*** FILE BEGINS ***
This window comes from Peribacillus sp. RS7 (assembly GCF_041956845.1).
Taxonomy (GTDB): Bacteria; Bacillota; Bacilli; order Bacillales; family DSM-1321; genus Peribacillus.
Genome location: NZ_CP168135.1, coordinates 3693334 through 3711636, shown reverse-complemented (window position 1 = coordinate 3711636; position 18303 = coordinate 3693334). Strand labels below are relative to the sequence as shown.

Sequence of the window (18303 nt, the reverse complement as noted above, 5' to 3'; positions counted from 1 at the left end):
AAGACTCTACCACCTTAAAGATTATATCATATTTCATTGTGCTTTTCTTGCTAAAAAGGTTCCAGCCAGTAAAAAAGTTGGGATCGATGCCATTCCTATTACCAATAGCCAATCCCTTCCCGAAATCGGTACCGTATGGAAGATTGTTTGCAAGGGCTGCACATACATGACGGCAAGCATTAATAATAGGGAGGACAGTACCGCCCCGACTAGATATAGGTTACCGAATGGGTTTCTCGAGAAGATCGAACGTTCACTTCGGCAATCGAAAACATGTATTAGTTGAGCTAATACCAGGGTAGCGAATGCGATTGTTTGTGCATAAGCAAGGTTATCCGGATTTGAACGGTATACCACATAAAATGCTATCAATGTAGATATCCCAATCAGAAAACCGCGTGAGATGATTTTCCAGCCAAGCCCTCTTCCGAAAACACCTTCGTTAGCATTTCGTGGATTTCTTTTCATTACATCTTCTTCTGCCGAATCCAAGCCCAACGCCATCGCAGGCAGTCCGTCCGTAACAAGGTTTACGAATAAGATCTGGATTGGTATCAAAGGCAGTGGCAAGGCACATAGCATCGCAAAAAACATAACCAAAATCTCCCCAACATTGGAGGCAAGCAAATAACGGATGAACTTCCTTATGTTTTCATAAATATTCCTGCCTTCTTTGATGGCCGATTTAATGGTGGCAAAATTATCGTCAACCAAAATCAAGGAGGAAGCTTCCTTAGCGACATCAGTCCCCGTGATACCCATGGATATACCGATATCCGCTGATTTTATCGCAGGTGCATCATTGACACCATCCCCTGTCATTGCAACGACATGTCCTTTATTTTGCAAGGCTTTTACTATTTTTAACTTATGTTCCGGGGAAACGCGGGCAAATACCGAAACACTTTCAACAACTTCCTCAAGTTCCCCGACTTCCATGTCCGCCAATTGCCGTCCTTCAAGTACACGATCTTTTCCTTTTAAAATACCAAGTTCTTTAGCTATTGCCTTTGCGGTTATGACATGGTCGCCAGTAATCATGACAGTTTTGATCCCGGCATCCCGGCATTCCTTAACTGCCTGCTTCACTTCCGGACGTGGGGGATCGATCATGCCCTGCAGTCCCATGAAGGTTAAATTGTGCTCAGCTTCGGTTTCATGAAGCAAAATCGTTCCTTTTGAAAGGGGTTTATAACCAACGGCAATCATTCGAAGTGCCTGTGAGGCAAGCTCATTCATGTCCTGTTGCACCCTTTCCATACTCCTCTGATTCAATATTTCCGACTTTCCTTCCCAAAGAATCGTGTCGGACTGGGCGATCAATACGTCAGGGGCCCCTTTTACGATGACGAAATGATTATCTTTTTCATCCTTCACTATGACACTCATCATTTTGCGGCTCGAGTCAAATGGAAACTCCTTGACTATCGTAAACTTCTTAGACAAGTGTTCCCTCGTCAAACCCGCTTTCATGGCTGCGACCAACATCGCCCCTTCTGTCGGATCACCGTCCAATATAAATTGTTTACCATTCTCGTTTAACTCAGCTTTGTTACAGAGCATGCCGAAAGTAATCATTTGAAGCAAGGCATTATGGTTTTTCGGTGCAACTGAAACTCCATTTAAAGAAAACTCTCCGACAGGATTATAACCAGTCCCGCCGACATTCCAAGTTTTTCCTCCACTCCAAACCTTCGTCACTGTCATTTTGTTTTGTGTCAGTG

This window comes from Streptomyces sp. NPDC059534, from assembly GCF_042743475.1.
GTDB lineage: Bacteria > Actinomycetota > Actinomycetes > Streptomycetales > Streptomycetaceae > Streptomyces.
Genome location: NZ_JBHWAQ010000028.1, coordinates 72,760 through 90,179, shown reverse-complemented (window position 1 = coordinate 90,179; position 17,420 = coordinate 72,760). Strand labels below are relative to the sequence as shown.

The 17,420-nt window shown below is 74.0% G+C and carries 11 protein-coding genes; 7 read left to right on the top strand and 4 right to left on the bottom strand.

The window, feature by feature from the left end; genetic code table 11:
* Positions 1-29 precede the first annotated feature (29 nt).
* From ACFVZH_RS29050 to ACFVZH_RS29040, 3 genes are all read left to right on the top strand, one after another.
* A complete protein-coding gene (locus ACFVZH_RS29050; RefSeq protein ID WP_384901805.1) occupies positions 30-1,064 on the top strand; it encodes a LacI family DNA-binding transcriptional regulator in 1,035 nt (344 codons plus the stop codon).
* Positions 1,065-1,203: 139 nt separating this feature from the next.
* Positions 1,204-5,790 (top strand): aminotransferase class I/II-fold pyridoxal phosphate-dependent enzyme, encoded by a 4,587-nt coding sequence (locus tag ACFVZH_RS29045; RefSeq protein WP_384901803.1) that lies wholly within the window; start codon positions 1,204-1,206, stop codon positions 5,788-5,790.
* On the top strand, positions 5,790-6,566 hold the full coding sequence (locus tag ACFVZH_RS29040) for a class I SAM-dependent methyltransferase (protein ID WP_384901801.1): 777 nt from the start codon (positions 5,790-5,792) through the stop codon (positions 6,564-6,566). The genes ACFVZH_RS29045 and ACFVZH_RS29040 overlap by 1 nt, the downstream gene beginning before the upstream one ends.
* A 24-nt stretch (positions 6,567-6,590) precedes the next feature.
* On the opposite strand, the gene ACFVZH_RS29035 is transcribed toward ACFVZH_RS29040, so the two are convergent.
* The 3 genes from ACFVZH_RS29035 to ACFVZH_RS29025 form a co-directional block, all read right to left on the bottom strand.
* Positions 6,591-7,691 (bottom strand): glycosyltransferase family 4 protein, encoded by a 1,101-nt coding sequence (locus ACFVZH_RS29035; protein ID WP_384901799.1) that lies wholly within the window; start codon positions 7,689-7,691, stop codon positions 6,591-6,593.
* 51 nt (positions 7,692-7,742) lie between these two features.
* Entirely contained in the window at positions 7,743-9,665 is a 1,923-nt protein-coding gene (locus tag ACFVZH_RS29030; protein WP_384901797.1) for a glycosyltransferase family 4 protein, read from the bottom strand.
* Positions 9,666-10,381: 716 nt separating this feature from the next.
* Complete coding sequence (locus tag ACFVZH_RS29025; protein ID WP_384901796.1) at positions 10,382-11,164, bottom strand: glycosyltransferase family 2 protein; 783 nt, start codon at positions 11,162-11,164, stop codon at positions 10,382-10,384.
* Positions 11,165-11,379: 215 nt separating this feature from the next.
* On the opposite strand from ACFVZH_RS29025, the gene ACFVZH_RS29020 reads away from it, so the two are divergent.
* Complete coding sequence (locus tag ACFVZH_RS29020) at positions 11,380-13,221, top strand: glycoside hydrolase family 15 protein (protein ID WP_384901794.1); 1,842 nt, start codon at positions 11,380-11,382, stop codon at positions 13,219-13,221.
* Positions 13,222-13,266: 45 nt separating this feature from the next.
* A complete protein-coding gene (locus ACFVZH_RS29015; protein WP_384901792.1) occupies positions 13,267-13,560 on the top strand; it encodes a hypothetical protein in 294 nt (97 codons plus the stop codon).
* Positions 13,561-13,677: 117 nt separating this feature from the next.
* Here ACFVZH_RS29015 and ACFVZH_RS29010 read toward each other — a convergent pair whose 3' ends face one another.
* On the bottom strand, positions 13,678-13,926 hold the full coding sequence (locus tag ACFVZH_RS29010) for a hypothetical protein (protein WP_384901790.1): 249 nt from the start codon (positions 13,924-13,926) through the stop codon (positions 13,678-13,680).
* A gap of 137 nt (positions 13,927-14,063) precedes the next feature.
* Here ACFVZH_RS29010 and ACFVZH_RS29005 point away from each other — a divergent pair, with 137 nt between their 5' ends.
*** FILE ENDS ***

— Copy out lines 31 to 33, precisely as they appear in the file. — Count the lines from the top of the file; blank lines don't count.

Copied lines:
* Here ACFVZH_RS29015 and ACFVZH_RS29010 read toward each other — a convergent pair whose 3' ends face one another.
* On the bottom strand, positions 13,678-13,926 hold the full coding sequence (locus tag ACFVZH_RS29010) for a hypothetical protein (protein WP_384901790.1): 249 nt from the start codon (positions 13,924-13,926) through the stop codon (positions 13,678-13,680).
* A gap of 137 nt (positions 13,927-14,063) precedes the next feature.